However, like the masochist that I am – and in preparation for Sea of Monsters, which I’ll be watching tomorrow – I decided to give Percy Jackson & the Olympians: The Lightning Thief (what a mouthful…) another go. Alas, it’s just as bad as I’d remembered. It’s not that it’s offensively bad, or even that it doesn’t have a certain entertainment value, but with the exception of a few, all too brief moments, it’s just incredibly boring. The plot – if one can even call it that – revolves around a kid named Percy Jackson (Lerman; The Perks of Being a Wallflower, 3.10 to Yuma) who discovers that he is the son of Poseidon. When Zeus’ (Bean; Goldeneye, The Lord of the Rings) lightning bolt is stolen, Percy is blamed and is soon called into action. The plot then follows Percy, his protector Grover (Jackson; Fast & Furious, Tropic Thunder) and the daughter of Athena, Annabeth (Daddario; Hall Pass, Texas Chainsaw 3D) as they try to rescue Percy’s Mum (Catherine Keener; Being John Malkovich, Into the Wild) from Hades (Coogan; Alan Partridge: Alpha Papa, Philomena) and return the bolt to Zeus. Confused? Yeah, me too…
The reason it sounds stupid is because it is stupid. The plot plays out like it has been written by an overenthusiastic child who likes Greek mythology a bit too much. And therein lays the problem; the film feels terribly childish. It has clearly been written to appeal to an immature demographic with its lame jokes and overbearing melodrama, and it shows an almost offensive contempt for the Greek myths upon which it is based. All of the attempts to modernise the mythology are contrived and lazy, not to mention stupid. I mean come on; are we seriously expected to believe that the Greek Gods would behave in such a petty way? Their conflict lacks tension because it’s based on something so utterly absurd. Worse still, having them speak in modern dialect just doesn’t work at all. The script is bad enough as it is without reducing the Gods to pathetic, unfunny wise-cracking morons. I mean, come on… Alan Partridge is Hades for fuck’s sake! Coogan even plays him a bit Partridge-esque. That’s how little he cares!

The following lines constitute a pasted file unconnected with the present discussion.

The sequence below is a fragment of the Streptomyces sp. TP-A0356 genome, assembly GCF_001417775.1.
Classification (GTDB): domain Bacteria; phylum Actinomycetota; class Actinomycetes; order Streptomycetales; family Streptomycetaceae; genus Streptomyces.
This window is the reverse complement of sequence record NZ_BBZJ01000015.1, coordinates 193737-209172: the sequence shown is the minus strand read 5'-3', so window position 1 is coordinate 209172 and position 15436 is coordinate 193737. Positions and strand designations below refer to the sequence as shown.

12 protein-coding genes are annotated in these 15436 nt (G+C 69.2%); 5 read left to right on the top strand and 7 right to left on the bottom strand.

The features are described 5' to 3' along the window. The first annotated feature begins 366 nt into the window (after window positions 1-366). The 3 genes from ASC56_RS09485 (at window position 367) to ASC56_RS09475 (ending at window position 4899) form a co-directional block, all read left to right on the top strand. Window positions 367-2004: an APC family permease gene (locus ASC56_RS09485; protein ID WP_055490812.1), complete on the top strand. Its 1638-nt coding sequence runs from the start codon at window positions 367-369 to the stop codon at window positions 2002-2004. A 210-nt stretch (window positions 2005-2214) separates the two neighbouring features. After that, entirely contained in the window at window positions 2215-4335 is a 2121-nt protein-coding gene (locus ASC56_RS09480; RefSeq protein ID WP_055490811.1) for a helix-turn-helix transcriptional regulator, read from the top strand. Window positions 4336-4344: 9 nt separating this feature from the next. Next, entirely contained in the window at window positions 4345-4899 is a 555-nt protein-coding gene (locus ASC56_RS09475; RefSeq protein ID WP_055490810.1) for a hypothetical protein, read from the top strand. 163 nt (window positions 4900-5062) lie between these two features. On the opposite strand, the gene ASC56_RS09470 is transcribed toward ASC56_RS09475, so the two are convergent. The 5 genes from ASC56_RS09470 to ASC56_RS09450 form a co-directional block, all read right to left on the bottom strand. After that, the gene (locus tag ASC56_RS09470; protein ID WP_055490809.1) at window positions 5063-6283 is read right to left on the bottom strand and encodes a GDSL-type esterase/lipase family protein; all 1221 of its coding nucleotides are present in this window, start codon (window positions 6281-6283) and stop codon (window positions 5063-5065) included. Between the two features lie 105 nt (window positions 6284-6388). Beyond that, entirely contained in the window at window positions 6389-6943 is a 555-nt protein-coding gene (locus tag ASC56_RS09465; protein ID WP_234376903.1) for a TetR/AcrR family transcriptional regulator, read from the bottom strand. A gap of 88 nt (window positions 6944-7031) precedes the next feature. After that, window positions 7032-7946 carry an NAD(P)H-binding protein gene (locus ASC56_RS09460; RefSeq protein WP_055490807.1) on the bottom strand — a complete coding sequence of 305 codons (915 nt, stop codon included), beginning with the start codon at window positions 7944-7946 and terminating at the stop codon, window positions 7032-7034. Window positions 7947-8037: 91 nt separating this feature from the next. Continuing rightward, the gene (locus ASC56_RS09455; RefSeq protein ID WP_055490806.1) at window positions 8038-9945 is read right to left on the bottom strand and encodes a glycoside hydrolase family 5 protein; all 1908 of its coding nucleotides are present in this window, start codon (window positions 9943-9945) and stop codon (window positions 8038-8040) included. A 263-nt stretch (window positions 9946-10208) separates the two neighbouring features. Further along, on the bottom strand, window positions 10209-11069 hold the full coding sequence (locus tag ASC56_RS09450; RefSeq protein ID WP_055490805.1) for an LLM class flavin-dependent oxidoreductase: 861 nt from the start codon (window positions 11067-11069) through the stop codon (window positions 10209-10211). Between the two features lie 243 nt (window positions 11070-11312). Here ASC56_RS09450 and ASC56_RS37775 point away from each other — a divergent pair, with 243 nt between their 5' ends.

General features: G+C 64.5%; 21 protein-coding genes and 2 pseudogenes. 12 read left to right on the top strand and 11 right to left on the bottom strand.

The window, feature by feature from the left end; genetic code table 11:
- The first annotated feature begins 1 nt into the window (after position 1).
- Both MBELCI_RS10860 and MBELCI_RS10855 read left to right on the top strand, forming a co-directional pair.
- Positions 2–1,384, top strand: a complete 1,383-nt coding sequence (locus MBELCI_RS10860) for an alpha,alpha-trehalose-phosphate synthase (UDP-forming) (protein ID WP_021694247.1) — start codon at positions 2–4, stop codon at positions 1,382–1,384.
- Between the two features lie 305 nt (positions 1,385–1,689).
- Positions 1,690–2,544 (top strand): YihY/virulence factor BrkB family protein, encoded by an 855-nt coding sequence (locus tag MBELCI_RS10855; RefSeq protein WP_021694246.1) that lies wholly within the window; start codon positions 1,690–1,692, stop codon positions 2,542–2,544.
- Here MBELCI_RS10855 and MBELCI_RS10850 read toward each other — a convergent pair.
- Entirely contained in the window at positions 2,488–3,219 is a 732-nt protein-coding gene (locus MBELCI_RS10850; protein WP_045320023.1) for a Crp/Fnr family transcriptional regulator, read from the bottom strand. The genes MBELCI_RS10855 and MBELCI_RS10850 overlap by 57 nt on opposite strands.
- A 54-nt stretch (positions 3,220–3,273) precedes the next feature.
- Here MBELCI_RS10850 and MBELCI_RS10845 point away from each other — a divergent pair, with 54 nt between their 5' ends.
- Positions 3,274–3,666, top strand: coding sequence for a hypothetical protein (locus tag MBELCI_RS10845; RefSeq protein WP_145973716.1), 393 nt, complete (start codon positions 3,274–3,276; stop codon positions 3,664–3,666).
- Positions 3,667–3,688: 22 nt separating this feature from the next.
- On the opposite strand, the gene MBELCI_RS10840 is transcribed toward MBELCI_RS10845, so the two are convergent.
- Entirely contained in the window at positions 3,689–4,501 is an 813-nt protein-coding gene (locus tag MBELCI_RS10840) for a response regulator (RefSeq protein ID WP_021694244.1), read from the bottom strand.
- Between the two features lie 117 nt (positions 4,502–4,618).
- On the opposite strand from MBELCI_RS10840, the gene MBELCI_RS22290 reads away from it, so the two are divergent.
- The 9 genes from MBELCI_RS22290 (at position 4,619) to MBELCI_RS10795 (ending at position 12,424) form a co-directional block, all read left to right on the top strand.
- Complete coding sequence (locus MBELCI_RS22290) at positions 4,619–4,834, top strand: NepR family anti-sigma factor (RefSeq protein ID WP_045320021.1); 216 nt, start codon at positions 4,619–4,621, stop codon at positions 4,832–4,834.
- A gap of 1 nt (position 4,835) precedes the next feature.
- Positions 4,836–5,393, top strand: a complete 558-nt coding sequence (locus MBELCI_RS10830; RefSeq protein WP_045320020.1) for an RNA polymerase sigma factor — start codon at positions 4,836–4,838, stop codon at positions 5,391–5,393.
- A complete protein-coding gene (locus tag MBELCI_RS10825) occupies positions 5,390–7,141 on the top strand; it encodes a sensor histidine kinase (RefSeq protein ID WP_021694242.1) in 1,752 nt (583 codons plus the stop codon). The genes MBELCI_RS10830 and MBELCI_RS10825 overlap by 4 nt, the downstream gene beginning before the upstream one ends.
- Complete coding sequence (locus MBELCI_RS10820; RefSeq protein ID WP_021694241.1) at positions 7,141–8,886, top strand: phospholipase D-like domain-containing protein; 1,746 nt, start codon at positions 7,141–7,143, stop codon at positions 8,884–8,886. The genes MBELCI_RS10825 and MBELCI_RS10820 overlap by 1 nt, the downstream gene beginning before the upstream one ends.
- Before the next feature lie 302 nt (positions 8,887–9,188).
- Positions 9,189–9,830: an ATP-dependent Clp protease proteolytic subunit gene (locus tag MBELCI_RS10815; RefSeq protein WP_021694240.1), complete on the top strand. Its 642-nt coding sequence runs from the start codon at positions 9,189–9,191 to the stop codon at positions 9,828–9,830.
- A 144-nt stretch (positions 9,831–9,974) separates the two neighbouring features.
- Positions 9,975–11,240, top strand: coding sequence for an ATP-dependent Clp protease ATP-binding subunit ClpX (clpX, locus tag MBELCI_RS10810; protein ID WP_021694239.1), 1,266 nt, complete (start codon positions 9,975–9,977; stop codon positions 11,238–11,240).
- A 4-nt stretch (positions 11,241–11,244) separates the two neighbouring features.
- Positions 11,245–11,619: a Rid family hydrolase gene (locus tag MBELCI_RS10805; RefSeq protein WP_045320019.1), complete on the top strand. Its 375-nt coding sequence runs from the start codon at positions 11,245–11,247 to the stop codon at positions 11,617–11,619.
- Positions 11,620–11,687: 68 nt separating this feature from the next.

And as for the acting… well, ok, here’s the thing; I like Logan Lerman a lot. His subtle performance is the only good thing about The Perks of Being a Wallflower (yeah, I hate that film…) and I think he has a lot of potential as an actor. Alas, his performance here is wooden and utterly uninspiring. You get the impression that he’s totally disinterested in the film; though to be quite honest I don’t blame him. He phones in his performance, as do all of the film’s major stars, and when the actors don’t care about the material it’s pretty hard for the audience to. With a cast that includes Pierce Brosnan (Goldeneye, Mamma Mia!), Uma Thurman (Kill Bill, Pulp Fiction) and Sean Bean, amongst others, you expect a lot better than what you actually get unfortunately.
Percy Jackson is a film that was never going to be very good. I don’t hate it because it’s too inoffensive and lame to be hated. It’s just a very boring, silly film that mimics lots of better films but lacks all of their charm. I have no connection to, knowledge of or care for the source material so I can only judge it as a film on its own merits. On this basis, it’s a total failure. If it’s faithful to the book then the book must be awful too. If it’s not, then the film also fails in that regard. Either way, once was more than enough. It gets half a star for existing and half a star for Logan Lerman looking pretty. That’s it. That’s all there is. It just has nothing else going for it.
And now I’m really not looking forward to tomorrow…